6. If you do not agree with the correction the IRS made, it is important that you respond as requested. Respond to the IRS in writing to explain why you disagree. Include any documents and information you wish the IRS to consider, along with the bottom tear-off portion of the notice. Mail the information to the IRS address shown in the lower left corner of the notice. Allow at least 30 days for a response from the IRS.

7. Most correspondence can be handled without calling or visiting an IRS office. However, if you have questions, call the telephone number in the upper right corner of the notice. When you call, have a copy of your tax return and the correspondence available.

8. Keep copies of any correspondence with your tax records. Also keep record of who you talk to, including their IRS employee ID number (they’re required to give it to you), and detailed notes of your conversation.

If you receive a notice that you don’t understand or don’t agree with, then obviously consider speaking to a professional. Feel free to email me back with a copy of your IRS notice attached and I’ll tell you what it means and what you need to do about it, in simple terms.

Washington State Imposing B&O Tax On Out of State Businesses

A recent tax case in Washington state is starting to garner quite a bit of attention, and is raising significant questions about the extent of state taxing authority.

The case involves a processed food ingredient company that manufacturers rice byproducts and sells them as ingredients in other processed foods. The company operates out of three states, and ships it’s products to other manufacturers in all 50 states.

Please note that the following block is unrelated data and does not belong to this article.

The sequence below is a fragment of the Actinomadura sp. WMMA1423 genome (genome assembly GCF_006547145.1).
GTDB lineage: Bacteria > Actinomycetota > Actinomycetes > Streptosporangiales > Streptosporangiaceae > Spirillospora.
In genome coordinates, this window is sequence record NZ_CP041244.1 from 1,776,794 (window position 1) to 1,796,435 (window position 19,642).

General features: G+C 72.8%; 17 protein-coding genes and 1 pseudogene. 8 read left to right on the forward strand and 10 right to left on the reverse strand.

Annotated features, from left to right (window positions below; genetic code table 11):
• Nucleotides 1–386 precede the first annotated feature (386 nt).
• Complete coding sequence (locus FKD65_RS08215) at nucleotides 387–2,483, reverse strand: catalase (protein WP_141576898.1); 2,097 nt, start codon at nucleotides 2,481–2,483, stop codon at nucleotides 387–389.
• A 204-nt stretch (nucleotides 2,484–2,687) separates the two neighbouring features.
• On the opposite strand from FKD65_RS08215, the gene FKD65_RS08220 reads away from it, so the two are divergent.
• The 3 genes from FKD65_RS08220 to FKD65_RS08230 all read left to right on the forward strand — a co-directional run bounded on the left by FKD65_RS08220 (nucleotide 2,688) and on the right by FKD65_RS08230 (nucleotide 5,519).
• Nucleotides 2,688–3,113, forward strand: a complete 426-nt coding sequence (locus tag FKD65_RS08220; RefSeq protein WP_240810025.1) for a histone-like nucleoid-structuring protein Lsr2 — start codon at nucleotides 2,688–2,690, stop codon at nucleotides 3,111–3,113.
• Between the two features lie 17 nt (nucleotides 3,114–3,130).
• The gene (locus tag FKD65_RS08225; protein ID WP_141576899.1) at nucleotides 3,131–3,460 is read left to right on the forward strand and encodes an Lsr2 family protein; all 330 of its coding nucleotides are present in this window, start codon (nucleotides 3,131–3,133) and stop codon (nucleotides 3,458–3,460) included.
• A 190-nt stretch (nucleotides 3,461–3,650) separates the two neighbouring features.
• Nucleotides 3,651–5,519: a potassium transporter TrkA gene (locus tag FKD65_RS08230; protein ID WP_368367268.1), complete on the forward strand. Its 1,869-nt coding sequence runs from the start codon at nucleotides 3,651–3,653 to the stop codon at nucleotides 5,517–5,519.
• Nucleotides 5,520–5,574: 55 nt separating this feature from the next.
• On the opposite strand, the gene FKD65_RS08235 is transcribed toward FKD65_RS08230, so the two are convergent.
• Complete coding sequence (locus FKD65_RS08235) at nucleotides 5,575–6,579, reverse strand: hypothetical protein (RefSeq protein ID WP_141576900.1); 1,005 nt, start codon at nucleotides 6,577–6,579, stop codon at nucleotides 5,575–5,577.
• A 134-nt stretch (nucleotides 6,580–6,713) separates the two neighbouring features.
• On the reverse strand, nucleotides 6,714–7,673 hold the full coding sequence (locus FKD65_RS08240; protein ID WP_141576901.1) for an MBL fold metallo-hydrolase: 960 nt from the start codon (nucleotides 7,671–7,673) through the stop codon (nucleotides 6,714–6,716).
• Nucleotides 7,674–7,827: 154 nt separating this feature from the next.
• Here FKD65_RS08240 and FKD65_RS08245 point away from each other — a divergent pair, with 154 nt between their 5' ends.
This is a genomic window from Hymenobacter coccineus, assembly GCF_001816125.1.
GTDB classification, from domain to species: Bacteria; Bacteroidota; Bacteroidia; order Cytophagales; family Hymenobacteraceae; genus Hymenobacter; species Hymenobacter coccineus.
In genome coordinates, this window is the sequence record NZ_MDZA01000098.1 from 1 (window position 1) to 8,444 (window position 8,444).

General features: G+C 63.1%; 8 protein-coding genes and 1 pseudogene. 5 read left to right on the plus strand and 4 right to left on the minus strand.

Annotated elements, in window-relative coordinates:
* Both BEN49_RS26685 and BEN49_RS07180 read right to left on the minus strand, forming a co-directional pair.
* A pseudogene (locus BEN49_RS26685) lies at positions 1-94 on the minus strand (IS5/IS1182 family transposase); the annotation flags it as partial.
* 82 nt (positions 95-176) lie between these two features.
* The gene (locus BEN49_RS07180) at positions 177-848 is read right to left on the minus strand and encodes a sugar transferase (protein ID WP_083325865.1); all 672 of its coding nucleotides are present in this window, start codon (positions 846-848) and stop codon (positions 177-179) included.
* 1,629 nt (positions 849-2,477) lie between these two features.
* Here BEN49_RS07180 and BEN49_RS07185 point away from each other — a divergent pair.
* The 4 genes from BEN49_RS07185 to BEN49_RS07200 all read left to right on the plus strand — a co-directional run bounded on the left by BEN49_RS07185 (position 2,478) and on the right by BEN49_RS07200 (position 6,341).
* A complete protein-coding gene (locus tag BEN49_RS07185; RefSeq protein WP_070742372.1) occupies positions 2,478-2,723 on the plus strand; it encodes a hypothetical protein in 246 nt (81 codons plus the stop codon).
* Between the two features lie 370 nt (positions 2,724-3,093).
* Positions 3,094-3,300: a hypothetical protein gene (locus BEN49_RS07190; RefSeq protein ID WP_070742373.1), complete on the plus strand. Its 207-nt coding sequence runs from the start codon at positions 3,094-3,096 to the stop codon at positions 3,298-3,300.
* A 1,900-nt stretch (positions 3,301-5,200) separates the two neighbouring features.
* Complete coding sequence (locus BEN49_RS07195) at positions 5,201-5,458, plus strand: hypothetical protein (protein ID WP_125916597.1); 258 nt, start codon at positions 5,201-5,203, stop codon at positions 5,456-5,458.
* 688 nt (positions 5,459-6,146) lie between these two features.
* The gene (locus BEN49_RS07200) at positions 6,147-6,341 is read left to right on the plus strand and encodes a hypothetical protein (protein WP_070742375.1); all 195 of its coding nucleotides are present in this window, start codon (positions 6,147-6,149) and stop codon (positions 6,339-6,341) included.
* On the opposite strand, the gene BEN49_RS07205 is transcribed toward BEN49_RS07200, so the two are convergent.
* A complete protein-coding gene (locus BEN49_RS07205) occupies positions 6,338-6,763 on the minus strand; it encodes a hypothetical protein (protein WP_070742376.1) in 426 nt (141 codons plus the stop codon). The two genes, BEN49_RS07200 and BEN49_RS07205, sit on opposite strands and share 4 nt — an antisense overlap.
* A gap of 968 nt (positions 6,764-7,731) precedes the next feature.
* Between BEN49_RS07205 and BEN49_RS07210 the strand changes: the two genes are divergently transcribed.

In 2011, the owner of the company was invited to visit the facility of a customer in Washington State, and he did so. This visit triggered an audit by the State of Washington, and resulted in a $180,000 tax bill for 7 years worth of unpaid business and occupation taxes.

While Washington does not have an income tax, it does have a tax on gross receipts of businesses. The tax rate varies based on the type of business, but as an example equals 1.8% of GROSS annual revenue for service businesses. Different product types have different taxing rates.

The manufacturer has no facilities, no sales reps, no offices, not even any registered vehicles in the state of Washington. By any legal definition, the company does not “conduct business” in the state.

However, the state of Washington has determined that, by making ONE business-related visit to the state, the manufacturer established a taxable presence in the state.

Obviously, this is complete and utter BS. However, it is apparently not an isolated case…simply the most egregious.

As state coffers are drained, they are all searching for every dime they can get their grubby hands on. In order to protect yourself, it is important to know the tax laws in regards to any location where you will be doing business.

Understanding the IRS Trust Fund Recovery Penalty

One of the most common points of confusion among business owners that I discuss tax problems with has to do with the Trust Fund Recovery Penalty. I’d like to explain what “trust fund” taxes are, where they come, how the IRS holds somebody personally responsible for them, and, most importantly, what you can do about them. This is probably going to be a long article, so you might want to get comfortable.